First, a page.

What Are B Cells?


There are two major types of lymphocytes: B-cells and T-cells.

B-cells, also known as B lymphocytes, are one of several types of white blood cells in the body that are produced in the bone marrow through a process called hematopoiesis, which is the formation and development of both red and white blood cells.

B-cells roam the body as part of our immune system, protecting us from foreign antigens that pose a threat to our health.

Why the letter B?

B-cells get their name not from research done into human anatomy but from research done into the anatomy of birds. But 'birds' isn't the origin of the B; instead, B-cells were named after the site in birds where this specific type of blood cell matures, called the bursa of Fabricius. Fortunately, in humans and many other mammals B-cells mature in the bone marrow, allowing the B to continue to make sense.

To that end, T-cells get their letter designation from the site where they mature too; in this case, it is the thymus.

The role of B-cells

Once they mature, B-cells leave the bone marrow and begin to circulate throughout the body by way of the blood and lymphatic system, or they might hang around in any one of the many lymphoid organs (thymus, lymph nodes, spleen).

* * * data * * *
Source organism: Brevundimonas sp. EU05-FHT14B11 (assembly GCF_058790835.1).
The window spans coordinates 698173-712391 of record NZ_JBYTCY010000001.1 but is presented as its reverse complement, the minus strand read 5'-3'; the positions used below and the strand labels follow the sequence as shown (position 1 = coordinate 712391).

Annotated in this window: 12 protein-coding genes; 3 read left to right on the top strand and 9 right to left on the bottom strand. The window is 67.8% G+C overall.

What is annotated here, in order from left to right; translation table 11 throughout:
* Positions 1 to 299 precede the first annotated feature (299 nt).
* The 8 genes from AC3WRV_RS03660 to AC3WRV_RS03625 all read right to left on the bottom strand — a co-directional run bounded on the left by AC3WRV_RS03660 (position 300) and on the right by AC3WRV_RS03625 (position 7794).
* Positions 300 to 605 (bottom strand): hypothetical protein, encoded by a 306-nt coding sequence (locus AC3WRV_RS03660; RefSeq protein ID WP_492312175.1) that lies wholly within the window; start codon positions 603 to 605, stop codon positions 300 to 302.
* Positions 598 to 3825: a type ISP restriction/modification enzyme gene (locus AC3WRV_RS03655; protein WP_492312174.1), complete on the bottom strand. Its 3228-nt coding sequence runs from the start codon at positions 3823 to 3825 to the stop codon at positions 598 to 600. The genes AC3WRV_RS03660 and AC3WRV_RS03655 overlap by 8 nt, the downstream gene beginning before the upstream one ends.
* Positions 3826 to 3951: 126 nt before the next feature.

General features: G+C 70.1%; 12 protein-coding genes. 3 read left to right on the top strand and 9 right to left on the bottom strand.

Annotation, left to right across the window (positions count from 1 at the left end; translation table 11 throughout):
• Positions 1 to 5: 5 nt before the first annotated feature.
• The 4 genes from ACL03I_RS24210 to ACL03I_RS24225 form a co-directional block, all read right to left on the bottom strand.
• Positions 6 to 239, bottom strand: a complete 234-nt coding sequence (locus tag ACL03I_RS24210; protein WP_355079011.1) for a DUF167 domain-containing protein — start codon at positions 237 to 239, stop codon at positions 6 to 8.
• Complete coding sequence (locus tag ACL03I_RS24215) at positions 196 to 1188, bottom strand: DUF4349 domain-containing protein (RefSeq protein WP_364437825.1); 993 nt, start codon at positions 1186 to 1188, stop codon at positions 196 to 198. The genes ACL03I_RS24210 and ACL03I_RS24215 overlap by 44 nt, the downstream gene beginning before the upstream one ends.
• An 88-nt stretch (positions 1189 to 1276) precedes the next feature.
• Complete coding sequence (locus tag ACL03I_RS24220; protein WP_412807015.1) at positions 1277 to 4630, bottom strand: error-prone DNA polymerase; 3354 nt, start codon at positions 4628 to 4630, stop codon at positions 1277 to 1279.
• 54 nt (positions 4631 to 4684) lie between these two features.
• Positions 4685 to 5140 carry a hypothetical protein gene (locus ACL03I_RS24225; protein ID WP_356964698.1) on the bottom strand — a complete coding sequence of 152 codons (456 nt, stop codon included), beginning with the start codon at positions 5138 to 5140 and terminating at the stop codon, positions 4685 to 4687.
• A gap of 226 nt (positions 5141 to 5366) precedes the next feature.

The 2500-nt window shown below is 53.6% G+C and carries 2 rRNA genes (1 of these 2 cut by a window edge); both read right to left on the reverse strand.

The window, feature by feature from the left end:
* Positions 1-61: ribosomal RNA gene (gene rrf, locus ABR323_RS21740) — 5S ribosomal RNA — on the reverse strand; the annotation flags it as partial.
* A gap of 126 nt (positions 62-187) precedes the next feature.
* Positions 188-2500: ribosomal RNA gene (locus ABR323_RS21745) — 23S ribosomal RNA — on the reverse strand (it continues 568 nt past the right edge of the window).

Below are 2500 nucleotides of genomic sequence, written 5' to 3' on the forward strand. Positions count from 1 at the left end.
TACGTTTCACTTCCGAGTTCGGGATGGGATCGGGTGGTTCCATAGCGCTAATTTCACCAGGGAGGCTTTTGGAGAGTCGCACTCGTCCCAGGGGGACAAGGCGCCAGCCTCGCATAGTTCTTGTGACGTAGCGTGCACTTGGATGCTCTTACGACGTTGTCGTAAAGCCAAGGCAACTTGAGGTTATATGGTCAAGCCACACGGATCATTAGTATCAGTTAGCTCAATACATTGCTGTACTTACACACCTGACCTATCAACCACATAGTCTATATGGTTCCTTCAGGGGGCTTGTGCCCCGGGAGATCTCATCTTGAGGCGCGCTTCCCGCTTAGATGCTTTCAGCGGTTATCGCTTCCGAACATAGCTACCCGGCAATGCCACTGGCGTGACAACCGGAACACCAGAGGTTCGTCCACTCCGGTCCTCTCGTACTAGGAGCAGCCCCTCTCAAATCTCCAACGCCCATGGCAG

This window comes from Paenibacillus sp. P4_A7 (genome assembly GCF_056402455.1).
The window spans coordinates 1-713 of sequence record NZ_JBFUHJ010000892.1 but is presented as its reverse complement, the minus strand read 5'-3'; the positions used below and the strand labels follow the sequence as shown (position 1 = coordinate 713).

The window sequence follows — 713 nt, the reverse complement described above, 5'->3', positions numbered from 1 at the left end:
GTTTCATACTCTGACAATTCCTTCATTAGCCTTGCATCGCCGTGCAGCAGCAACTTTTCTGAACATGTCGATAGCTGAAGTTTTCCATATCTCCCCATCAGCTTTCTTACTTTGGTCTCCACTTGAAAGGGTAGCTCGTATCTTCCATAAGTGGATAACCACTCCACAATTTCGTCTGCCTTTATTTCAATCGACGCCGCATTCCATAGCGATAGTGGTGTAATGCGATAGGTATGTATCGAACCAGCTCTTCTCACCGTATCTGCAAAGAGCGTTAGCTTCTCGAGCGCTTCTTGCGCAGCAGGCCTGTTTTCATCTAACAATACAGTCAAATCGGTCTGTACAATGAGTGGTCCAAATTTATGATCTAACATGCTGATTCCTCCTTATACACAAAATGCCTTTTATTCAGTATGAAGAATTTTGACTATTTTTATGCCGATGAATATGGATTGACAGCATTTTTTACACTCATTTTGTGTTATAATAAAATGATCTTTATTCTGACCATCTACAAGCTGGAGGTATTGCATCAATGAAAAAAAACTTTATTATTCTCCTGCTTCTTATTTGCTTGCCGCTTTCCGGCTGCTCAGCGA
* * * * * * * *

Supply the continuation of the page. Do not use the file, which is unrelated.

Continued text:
B-cells are distinct from other cells in the immune system by their display of membrane-bound immunoglobin molecules. This means that on the surface of a single B-cell there are thousands of molecules of antibody, and they all have an identical binding site for antigen.

When that specific binding site on the cell meets the antigen that matches it, it kicks in an adaptive immune response to this threat: the B-cell begins to divide very quickly. In doing so, it creates two types of daughter cells: plasma cells and memory B cells, both of which have a separate function in the immune system.

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